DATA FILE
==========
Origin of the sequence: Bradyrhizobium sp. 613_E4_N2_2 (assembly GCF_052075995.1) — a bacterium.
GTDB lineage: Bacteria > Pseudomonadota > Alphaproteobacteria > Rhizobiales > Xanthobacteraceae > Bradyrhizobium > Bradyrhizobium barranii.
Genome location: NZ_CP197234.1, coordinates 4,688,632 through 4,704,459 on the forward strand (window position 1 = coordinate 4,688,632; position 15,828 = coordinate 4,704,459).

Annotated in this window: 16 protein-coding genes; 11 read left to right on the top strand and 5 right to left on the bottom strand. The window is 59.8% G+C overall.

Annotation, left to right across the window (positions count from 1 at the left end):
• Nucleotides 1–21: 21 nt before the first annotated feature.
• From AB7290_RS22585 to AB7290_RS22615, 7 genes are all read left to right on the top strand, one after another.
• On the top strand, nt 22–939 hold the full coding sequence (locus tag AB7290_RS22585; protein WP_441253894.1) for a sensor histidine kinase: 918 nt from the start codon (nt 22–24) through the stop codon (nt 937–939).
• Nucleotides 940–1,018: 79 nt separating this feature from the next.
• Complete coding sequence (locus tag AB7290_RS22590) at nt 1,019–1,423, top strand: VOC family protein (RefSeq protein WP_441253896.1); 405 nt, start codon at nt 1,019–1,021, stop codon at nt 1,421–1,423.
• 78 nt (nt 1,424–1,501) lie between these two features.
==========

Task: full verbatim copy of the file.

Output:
Origin of the sequence: Bradyrhizobium sp. 613_E4_N2_2 (assembly GCF_052075995.1) — a bacterium.
GTDB lineage: Bacteria > Pseudomonadota > Alphaproteobacteria > Rhizobiales > Xanthobacteraceae > Bradyrhizobium > Bradyrhizobium barranii.
Genome location: NZ_CP197234.1, coordinates 4,688,632 through 4,704,459 on the forward strand (window position 1 = coordinate 4,688,632; position 15,828 = coordinate 4,704,459).

Annotated in this window: 16 protein-coding genes; 11 read left to right on the top strand and 5 right to left on the bottom strand. The window is 59.8% G+C overall.

Annotation, left to right across the window (positions count from 1 at the left end):
• Nucleotides 1–21: 21 nt before the first annotated feature.
• From AB7290_RS22585 to AB7290_RS22615, 7 genes are all read left to right on the top strand, one after another.
• On the top strand, nt 22–939 hold the full coding sequence (locus tag AB7290_RS22585; protein WP_441253894.1) for a sensor histidine kinase: 918 nt from the start codon (nt 22–24) through the stop codon (nt 937–939).
• Nucleotides 940–1,018: 79 nt separating this feature from the next.
• Complete coding sequence (locus tag AB7290_RS22590) at nt 1,019–1,423, top strand: VOC family protein (RefSeq protein WP_441253896.1); 405 nt, start codon at nt 1,019–1,021, stop codon at nt 1,421–1,423.
• 78 nt (nt 1,424–1,501) lie between these two features.